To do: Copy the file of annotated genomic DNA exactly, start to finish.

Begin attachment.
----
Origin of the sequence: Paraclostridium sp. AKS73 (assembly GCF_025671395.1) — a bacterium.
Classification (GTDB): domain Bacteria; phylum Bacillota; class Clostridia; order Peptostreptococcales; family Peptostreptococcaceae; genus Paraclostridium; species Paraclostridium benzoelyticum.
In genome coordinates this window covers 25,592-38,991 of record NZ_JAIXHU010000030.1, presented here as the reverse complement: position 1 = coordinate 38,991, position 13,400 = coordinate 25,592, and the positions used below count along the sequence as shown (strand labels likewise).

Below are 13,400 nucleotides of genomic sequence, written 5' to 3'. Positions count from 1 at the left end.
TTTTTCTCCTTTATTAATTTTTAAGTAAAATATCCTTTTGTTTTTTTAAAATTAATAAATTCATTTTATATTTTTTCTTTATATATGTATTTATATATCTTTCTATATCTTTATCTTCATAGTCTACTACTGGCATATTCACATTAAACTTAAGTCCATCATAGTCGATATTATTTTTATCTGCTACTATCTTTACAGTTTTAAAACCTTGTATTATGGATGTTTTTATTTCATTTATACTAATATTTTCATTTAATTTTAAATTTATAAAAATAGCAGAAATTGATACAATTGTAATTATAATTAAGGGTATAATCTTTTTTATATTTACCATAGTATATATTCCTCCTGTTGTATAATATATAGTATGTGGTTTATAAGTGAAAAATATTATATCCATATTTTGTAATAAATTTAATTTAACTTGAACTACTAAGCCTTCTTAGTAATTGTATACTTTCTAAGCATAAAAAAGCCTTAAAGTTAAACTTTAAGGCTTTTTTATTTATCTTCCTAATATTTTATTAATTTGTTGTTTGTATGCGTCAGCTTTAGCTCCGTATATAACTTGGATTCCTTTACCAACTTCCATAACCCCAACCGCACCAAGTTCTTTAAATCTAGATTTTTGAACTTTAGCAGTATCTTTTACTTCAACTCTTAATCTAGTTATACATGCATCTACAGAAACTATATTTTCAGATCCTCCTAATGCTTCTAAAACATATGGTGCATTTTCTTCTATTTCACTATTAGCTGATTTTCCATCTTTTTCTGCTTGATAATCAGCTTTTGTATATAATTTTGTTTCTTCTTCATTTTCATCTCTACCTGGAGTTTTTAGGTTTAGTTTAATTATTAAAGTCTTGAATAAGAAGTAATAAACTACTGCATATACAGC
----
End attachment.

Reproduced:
Origin of the sequence: Paraclostridium sp. AKS73 (assembly GCF_025671395.1) — a bacterium.
Classification (GTDB): domain Bacteria; phylum Bacillota; class Clostridia; order Peptostreptococcales; family Peptostreptococcaceae; genus Paraclostridium; species Paraclostridium benzoelyticum.
In genome coordinates this window covers 25,592-38,991 of record NZ_JAIXHU010000030.1, presented here as the reverse complement: position 1 = coordinate 38,991, position 13,400 = coordinate 25,592, and the positions used below count along the sequence as shown (strand labels likewise).

Below are 13,400 nucleotides of genomic sequence, written 5' to 3'. Positions count from 1 at the left end.
TTTTTCTCCTTTATTAATTTTTAAGTAAAATATCCTTTTGTTTTTTTAAAATTAATAAATTCATTTTATATTTTTTCTTTATATATGTATTTATATATCTTTCTATATCTTTATCTTCATAGTCTACTACTGGCATATTCACATTAAACTTAAGTCCATCATAGTCGATATTATTTTTATCTGCTACTATCTTTACAGTTTTAAAACCTTGTATTATGGATGTTTTTATTTCATTTATACTAATATTTTCATTTAATTTTAAATTTATAAAAATAGCAGAAATTGATACAATTGTAATTATAATTAAGGGTATAATCTTTTTTATATTTACCATAGTATATATTCCTCCTGTTGTATAATATATAGTATGTGGTTTATAAGTGAAAAATATTATATCCATATTTTGTAATAAATTTAATTTAACTTGAACTACTAAGCCTTCTTAGTAATTGTATACTTTCTAAGCATAAAAAAGCCTTAAAGTTAAACTTTAAGGCTTTTTTATTTATCTTCCTAATATTTTATTAATTTGTTGTTTGTATGCGTCAGCTTTAGCTCCGTATATAACTTGGATTCCTTTACCAACTTCCATAACCCCAACCGCACCAAGTTCTTTAAATCTAGATTTTTGAACTTTAGCAGTATCTTTTACTTCAACTCTTAATCTAGTTATACATGCATCTACAGAAACTATATTTTCAGATCCTCCTAATGCTTCTAAAACATATGGTGCATTTTCTTCTATTTCACTATTAGCTGATTTTCCATCTTTTTCTGCTTGATAATCAGCTTTTGTATATAATTTTGTTTCTTCTTCATTTTCATCTCTACCTGGAGTTTTTAGGTTTAGTTTAATTATTAAAGTCTTGAATAAGAAGTAATAAACTACTGCATATACAGC